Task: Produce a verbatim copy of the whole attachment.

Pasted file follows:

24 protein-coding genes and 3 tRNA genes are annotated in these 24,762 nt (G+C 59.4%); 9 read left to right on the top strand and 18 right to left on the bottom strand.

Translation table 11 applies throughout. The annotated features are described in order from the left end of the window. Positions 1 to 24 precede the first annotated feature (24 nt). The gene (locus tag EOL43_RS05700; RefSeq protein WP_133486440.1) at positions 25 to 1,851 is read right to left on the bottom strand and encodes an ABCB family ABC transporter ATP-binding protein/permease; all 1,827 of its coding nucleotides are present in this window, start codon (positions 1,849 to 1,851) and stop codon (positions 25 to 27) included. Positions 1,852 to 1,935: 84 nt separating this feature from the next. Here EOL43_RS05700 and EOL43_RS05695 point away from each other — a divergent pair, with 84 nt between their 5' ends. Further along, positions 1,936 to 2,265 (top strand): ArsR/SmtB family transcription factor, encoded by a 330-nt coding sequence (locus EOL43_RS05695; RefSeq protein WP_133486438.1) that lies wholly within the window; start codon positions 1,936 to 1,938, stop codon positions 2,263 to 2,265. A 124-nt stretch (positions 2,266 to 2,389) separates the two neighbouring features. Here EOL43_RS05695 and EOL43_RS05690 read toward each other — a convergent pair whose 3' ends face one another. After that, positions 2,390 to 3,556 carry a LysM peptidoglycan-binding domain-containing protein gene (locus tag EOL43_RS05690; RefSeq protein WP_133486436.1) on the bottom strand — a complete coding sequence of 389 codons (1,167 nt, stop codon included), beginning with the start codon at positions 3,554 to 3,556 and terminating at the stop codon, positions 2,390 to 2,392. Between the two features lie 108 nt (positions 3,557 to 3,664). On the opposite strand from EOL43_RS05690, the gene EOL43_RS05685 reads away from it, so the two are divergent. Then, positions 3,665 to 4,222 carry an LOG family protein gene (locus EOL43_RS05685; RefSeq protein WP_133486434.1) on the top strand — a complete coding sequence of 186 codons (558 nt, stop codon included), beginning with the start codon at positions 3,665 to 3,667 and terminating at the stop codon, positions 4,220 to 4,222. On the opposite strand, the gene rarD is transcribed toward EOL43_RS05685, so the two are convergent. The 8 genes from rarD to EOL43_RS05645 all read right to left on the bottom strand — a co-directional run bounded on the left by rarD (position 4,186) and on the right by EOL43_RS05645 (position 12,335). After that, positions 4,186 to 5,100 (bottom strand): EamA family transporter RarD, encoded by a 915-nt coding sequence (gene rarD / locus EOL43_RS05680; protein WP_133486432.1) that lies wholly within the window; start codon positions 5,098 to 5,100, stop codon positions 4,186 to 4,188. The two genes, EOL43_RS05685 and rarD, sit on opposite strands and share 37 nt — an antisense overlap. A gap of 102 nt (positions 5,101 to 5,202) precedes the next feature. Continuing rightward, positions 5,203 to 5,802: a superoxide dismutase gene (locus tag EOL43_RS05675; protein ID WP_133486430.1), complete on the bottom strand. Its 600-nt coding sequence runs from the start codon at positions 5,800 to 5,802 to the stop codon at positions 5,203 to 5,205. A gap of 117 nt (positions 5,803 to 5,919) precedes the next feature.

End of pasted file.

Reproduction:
24 protein-coding genes and 3 tRNA genes are annotated in these 24,762 nt (G+C 59.4%); 9 read left to right on the top strand and 18 right to left on the bottom strand.

Translation table 11 applies throughout. The annotated features are described in order from the left end of the window. Positions 1 to 24 precede the first annotated feature (24 nt). The gene (locus tag EOL43_RS05700; RefSeq protein WP_133486440.1) at positions 25 to 1,851 is read right to left on the bottom strand and encodes an ABCB family ABC transporter ATP-binding protein/permease; all 1,827 of its coding nucleotides are present in this window, start codon (positions 1,849 to 1,851) and stop codon (positions 25 to 27) included. Positions 1,852 to 1,935: 84 nt separating this feature from the next. Here EOL43_RS05700 and EOL43_RS05695 point away from each other — a divergent pair, with 84 nt between their 5' ends. Further along, positions 1,936 to 2,265 (top strand): ArsR/SmtB family transcription factor, encoded by a 330-nt coding sequence (locus EOL43_RS05695; RefSeq protein WP_133486438.1) that lies wholly within the window; start codon positions 1,936 to 1,938, stop codon positions 2,263 to 2,265. A 124-nt stretch (positions 2,266 to 2,389) separates the two neighbouring features. Here EOL43_RS05695 and EOL43_RS05690 read toward each other — a convergent pair whose 3' ends face one another. After that, positions 2,390 to 3,556 carry a LysM peptidoglycan-binding domain-containing protein gene (locus tag EOL43_RS05690; RefSeq protein WP_133486436.1) on the bottom strand — a complete coding sequence of 389 codons (1,167 nt, stop codon included), beginning with the start codon at positions 3,554 to 3,556 and terminating at the stop codon, positions 2,390 to 2,392. Between the two features lie 108 nt (positions 3,557 to 3,664). On the opposite strand from EOL43_RS05690, the gene EOL43_RS05685 reads away from it, so the two are divergent. Then, positions 3,665 to 4,222 carry an LOG family protein gene (locus EOL43_RS05685; RefSeq protein WP_133486434.1) on the top strand — a complete coding sequence of 186 codons (558 nt, stop codon included), beginning with the start codon at positions 3,665 to 3,667 and terminating at the stop codon, positions 4,220 to 4,222. On the opposite strand, the gene rarD is transcribed toward EOL43_RS05685, so the two are convergent. The 8 genes from rarD to EOL43_RS05645 all read right to left on the bottom strand — a co-directional run bounded on the left by rarD (position 4,186) and on the right by EOL43_RS05645 (position 12,335). After that, positions 4,186 to 5,100 (bottom strand): EamA family transporter RarD, encoded by a 915-nt coding sequence (gene rarD / locus EOL43_RS05680; protein WP_133486432.1) that lies wholly within the window; start codon positions 5,098 to 5,100, stop codon positions 4,186 to 4,188. The two genes, EOL43_RS05685 and rarD, sit on opposite strands and share 37 nt — an antisense overlap. A gap of 102 nt (positions 5,101 to 5,202) precedes the next feature. Continuing rightward, positions 5,203 to 5,802: a superoxide dismutase gene (locus tag EOL43_RS05675; protein ID WP_133486430.1), complete on the bottom strand. Its 600-nt coding sequence runs from the start codon at positions 5,800 to 5,802 to the stop codon at positions 5,203 to 5,205. A gap of 117 nt (positions 5,803 to 5,919) precedes the next feature.